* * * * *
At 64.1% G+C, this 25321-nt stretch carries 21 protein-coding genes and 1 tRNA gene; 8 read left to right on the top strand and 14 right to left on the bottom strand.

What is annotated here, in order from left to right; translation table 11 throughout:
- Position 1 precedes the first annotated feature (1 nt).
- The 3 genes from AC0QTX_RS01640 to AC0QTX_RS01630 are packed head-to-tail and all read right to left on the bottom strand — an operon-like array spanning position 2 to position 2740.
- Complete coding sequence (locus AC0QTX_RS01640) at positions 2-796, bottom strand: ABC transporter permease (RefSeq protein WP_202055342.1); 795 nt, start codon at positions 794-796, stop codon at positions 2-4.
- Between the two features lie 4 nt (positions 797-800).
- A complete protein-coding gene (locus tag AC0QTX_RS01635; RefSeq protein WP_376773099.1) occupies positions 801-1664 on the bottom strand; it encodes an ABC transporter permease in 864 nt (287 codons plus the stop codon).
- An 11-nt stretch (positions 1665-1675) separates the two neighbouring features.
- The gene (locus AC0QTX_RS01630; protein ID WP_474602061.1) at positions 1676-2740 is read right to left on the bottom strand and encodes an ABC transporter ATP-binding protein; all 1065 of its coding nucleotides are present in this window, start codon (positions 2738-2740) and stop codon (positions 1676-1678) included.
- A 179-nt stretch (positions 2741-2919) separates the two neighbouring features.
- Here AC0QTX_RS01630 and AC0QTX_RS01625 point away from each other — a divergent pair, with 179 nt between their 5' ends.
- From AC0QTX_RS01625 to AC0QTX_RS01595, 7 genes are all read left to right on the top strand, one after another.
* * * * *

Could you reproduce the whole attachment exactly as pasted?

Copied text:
At 64.1% G+C, this 25321-nt stretch carries 21 protein-coding genes and 1 tRNA gene; 8 read left to right on the top strand and 14 right to left on the bottom strand.

What is annotated here, in order from left to right; translation table 11 throughout:
- Position 1 precedes the first annotated feature (1 nt).
- The 3 genes from AC0QTX_RS01640 to AC0QTX_RS01630 are packed head-to-tail and all read right to left on the bottom strand — an operon-like array spanning position 2 to position 2740.
- Complete coding sequence (locus AC0QTX_RS01640) at positions 2-796, bottom strand: ABC transporter permease (RefSeq protein WP_202055342.1); 795 nt, start codon at positions 794-796, stop codon at positions 2-4.
- Between the two features lie 4 nt (positions 797-800).
- A complete protein-coding gene (locus tag AC0QTX_RS01635; RefSeq protein WP_376773099.1) occupies positions 801-1664 on the bottom strand; it encodes an ABC transporter permease in 864 nt (287 codons plus the stop codon).
- An 11-nt stretch (positions 1665-1675) separates the two neighbouring features.
- The gene (locus AC0QTX_RS01630; protein ID WP_474602061.1) at positions 1676-2740 is read right to left on the bottom strand and encodes an ABC transporter ATP-binding protein; all 1065 of its coding nucleotides are present in this window, start codon (positions 2738-2740) and stop codon (positions 1676-1678) included.
- A 179-nt stretch (positions 2741-2919) separates the two neighbouring features.
- Here AC0QTX_RS01630 and AC0QTX_RS01625 point away from each other — a divergent pair, with 179 nt between their 5' ends.
- From AC0QTX_RS01625 to AC0QTX_RS01595, 7 genes are all read left to right on the top strand, one after another.